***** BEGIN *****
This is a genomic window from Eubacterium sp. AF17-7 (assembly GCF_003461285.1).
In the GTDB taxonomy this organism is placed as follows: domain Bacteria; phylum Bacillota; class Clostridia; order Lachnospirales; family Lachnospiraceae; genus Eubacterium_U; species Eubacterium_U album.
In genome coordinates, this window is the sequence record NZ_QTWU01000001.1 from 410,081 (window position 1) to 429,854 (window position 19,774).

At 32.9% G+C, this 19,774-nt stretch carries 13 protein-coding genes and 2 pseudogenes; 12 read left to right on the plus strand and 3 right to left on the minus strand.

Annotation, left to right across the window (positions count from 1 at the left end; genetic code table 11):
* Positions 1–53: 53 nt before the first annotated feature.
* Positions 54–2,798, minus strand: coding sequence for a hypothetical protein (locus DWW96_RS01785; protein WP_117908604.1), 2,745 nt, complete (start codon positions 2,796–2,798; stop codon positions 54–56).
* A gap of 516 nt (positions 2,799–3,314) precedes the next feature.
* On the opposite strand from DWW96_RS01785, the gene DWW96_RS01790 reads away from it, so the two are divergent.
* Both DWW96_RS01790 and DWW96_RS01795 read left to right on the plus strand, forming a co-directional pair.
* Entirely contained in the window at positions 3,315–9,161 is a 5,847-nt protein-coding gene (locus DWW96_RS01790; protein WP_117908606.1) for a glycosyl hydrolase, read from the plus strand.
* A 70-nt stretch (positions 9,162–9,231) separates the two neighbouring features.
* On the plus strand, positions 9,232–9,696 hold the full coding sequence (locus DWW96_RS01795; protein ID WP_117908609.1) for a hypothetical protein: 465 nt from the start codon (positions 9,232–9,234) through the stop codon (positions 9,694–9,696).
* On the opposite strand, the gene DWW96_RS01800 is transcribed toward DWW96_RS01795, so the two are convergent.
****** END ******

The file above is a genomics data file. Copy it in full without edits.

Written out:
This is a genomic window from Eubacterium sp. AF17-7 (assembly GCF_003461285.1).
In the GTDB taxonomy this organism is placed as follows: domain Bacteria; phylum Bacillota; class Clostridia; order Lachnospirales; family Lachnospiraceae; genus Eubacterium_U; species Eubacterium_U album.
In genome coordinates, this window is the sequence record NZ_QTWU01000001.1 from 410,081 (window position 1) to 429,854 (window position 19,774).

At 32.9% G+C, this 19,774-nt stretch carries 13 protein-coding genes and 2 pseudogenes; 12 read left to right on the plus strand and 3 right to left on the minus strand.

Annotation, left to right across the window (positions count from 1 at the left end; genetic code table 11):
* Positions 1–53: 53 nt before the first annotated feature.
* Positions 54–2,798, minus strand: coding sequence for a hypothetical protein (locus DWW96_RS01785; protein WP_117908604.1), 2,745 nt, complete (start codon positions 2,796–2,798; stop codon positions 54–56).
* A gap of 516 nt (positions 2,799–3,314) precedes the next feature.
* On the opposite strand from DWW96_RS01785, the gene DWW96_RS01790 reads away from it, so the two are divergent.
* Both DWW96_RS01790 and DWW96_RS01795 read left to right on the plus strand, forming a co-directional pair.
* Entirely contained in the window at positions 3,315–9,161 is a 5,847-nt protein-coding gene (locus DWW96_RS01790; protein WP_117908606.1) for a glycosyl hydrolase, read from the plus strand.
* A 70-nt stretch (positions 9,162–9,231) separates the two neighbouring features.
* On the plus strand, positions 9,232–9,696 hold the full coding sequence (locus DWW96_RS01795; protein ID WP_117908609.1) for a hypothetical protein: 465 nt from the start codon (positions 9,232–9,234) through the stop codon (positions 9,694–9,696).
* On the opposite strand, the gene DWW96_RS01800 is transcribed toward DWW96_RS01795, so the two are convergent.